I belong to a church where all of the work is done by volunteers. If you are an adult in a Mormon congregation, you likely have a "calling" in addition to to whatever you do professionally.
Because my work schedule for the last 14 years has ranged from random to truly insane, I have had mostly teaching callings or responsibilities I can do on the road. I could write a zillion words on the alternating feelings of guilt and glee I have felt about that situation but that is a post for another day. It's also sometimes tricky for family oriented LDS "wards" as they are called to figure out what to do with single people. I have no global solutions to that stickiness but I currently have a ward leader who is more sensitive to trying to include me than some have been in the past and it feels nice. He asked me in a meeting at Christmas what I thought I could do in a down year from an Olympics and I said that I didn't want to do something I constantly had to flake on but I was up for whatever he needed.
So that is how I found myself being asked to be an advisor for 25 high school juniors and seniors at Girl's Camp this summer. Every year for a long, long time LDS wards have been taking all their teenage girls into the woods for a week of detox from boys and makeup and technology and teaching them how to hike, light fires and have some spiritual experiences. I'm sure it will not surprise you that Girl's Camp memories account for some of the best AND worst of my 12-17 years.
When I came home from my mission 14 years ago (ouch) all I wanted to do was work with the teenage girls. I wanted them to see an example of a woman who had gone to college, served a mission and was working at a great job. I had a lot of good leaders as a kid but the teenage Katie sure would have appreciated a role model who had taken a different path than marrying early and starting a family right away. I wanted to be that leader.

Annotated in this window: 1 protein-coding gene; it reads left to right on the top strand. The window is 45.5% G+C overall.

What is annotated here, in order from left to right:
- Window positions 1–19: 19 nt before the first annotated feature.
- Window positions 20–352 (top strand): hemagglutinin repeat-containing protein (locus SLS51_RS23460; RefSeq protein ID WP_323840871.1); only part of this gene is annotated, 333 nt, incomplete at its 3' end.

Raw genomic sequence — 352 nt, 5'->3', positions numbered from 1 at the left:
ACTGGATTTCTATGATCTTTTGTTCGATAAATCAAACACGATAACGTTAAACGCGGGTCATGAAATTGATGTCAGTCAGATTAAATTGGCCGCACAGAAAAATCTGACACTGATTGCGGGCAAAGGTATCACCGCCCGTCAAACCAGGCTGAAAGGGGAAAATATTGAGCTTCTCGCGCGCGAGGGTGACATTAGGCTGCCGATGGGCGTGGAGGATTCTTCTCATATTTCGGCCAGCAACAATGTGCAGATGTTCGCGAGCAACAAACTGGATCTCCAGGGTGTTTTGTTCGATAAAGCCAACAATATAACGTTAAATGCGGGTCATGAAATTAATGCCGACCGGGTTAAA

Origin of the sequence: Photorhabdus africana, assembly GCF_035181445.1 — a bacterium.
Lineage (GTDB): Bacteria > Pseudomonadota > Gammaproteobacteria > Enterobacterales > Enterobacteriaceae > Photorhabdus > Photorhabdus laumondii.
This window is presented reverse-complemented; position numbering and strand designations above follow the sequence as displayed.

I also wanted to date Mormon boys and a pretty great way to meet them was to be in one of the special "singles" congregations and even though I lived in Utah and there was a Mormon boy behind every corner, I was seduced by post Church dinners and campouts in Moab and I jumped ship from the Young Women's program. And then I left Utah and singles wards became the best shortcut to a social life and then suddenly you are 31 and they are tossing you out (which is another blog post as well) and you are back in a family ward after 10 years of never seeing a child or an old person at church. It takes some readjusting and since my own migration out of the singles ward came just as I was moving to Colorado and didn't know a soul, I definitely haven't done a great job of jumping into the family community. I have made a few good friends at church and just sort of left it at that. The chance to get to know the girls and their families a little bit seemed like a good way to finally make a contribution even if it means taking some vacation days I would likely rather use holding baby Nina or chasing nephews.
All of this long intro is to say that a few weeks ago we had a Camp Kick-off activity where the other leader and I hosted a sleepover with all the older girls who will be helping out with various camp responsibilities and setting good examples for the younger ones.
I have been apprehensive about these girls. What if a bunch of nice Mormon teenagers look at me and all they see is their worst nightmare? I'm 36 so to 16 year olds I am definitely an old maid. I was a relatively feminist youngster and I for sure thought unmarried ladies in their 30s were kind of sad. And while I have all manner of mixed feelings about being this age and this single, I do not want to look out into a sea of teenage pity when I have a really, really great life. Also, I was not popular with teenage girls when I WAS a teenage girl so there is a fear that they will just find me hopelessly uncool.